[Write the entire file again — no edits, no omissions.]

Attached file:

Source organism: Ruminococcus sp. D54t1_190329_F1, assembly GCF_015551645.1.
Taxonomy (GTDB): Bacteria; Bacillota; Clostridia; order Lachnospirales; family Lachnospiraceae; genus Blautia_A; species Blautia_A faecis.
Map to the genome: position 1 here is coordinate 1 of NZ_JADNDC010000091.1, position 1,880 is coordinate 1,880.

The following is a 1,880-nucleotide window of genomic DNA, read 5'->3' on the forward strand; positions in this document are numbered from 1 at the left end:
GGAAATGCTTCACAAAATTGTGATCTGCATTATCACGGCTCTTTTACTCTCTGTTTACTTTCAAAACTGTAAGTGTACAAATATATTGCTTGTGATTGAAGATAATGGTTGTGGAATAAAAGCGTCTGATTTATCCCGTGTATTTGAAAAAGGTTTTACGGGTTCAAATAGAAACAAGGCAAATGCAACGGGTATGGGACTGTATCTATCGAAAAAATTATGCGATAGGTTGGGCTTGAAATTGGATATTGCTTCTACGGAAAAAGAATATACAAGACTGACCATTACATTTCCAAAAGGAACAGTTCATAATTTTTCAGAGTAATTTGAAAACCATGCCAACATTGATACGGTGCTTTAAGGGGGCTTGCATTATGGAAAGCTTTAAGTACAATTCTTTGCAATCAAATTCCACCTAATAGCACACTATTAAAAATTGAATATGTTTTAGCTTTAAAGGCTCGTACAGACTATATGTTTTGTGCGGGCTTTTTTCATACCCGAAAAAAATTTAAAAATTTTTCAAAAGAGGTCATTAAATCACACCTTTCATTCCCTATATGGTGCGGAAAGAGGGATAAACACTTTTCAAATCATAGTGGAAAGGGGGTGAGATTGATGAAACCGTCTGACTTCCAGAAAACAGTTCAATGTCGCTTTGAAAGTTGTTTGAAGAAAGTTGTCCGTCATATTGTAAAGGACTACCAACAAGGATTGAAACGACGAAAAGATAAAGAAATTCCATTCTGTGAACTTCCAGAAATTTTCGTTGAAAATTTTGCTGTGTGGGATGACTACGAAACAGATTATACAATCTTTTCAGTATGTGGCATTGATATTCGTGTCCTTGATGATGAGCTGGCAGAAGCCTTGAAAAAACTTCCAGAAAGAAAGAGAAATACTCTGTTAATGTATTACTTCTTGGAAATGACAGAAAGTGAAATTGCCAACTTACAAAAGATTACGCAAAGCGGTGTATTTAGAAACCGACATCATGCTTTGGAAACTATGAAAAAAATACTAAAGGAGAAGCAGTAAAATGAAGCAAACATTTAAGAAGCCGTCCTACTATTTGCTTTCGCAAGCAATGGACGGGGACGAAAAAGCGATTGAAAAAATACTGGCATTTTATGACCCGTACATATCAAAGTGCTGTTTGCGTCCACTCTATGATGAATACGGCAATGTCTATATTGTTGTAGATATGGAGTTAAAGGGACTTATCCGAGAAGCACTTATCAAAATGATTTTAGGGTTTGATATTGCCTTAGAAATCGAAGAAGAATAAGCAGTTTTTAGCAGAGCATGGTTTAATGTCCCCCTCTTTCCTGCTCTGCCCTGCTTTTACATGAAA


Source organism: Ruminococcus sp. D54t1_190329_F1, assembly GCF_015551645.1.
Taxonomy (GTDB): Bacteria; Bacillota; Clostridia; order Lachnospirales; family Lachnospiraceae; genus Blautia_A; species Blautia_A faecis.
Map to the genome: position 1 here is coordinate 1 of NZ_JADNDC010000091.1, position 1,880 is coordinate 1,880.

The following is a 1,880-nucleotide window of genomic DNA, read 5'->3' on the forward strand; positions in this document are numbered from 1 at the left end:
GGAAATGCTTCACAAAATTGTGATCTGCATTATCACGGCTCTTTTACTCTCTGTTTACTTTCAAAACTGTAAGTGTACAAATATATTGCTTGTGATTGAAGATAATGGTTGTGGAATAAAAGCGTCTGATTTATCCCGTGTATTTGAAAAAGGTTTTACGGGTTCAAATAGAAACAAGGCAAATGCAACGGGTATGGGACTGTATCTATCGAAAAAATTATGCGATAGGTTGGGCTTGAAATTGGATATTGCTTCTACGGAAAAAGAATATACAAGACTGACCATTACATTTCCAAAAGGAACAGTTCATAATTTTTCAGAGTAATTTGAAAACCATGCCAACATTGATACGGTGCTTTAAGGGGGCTTGCATTATGGAAAGCTTTAAGTACAATTCTTTGCAATCAAATTCCACCTAATAGCACACTATTAAAAATTGAATATGTTTTAGCTTTAAAGGCTCGTACAGACTATATGTTTTGTGCGGGCTTTTTTCATACCCGAAAAAAATTTAAAAATTTTTCAAAAGAGGTCATTAAATCACACCTTTCATTCCCTATATGGTGCGGAAAGAGGGATAAACACTTTTCAAATCATAGTGGAAAGGGGGTGAGATTGATGAAACCGTCTGACTTCCAGAAAACAGTTCAATGTCGCTTTGAAAGTTGTTTGAAGAAAGTTGTCCGTCATATTGTAAAGGACTACCAACAAGGATTGAAACGACGAAAAGATAAAGAAATTCCATTCTGTGAACTTCCAGAAATTTTCGTTGAAAATTTTGCTGTGTGGGATGACTACGAAACAGATTATACAATCTTTTCAGTATGTGGCATTGATATTCGTGTCCTTGATGATGAGCTGGCAGAAGCCTTGAAAAAACTTCCAGAAAGAAAGAGAAATACTCTGTTAATGTATTACTTCTTGGAAATGACAGAAAGTGAAATTGCCAACTTACAAAAGATTACGCAAAGCGGTGTATTTAGAAACCGACATCATGCTTTGGAAACTATGAAAAAAATACTAAAGGAGAAGCAGTAAAATGAAGCAAACATTTAAGAAGCCGTCCTACTATTTGCTTTCGCAAGCAATGGACGGGGACGAAAAAGCGATTGAAAAAATACTGGCATTTTATGACCCGTACATATCAAAGTGCTGTTTGCGTCCACTCTATGATGAATACGGCAATGTCTATATTGTTGTAGATATGGAGTTAAAGGGACTTATCCGAGAAGCACTTATCAAAATGATTTTAGGGTTTGATATTGCCTTAGAAATCGAAGAAGAATAAGCAGTTTTTAGCAGAGCATGGTTTAATGTCCCCCTCTTTCCTGCTCTGCCCTGCTTTTACATGAAA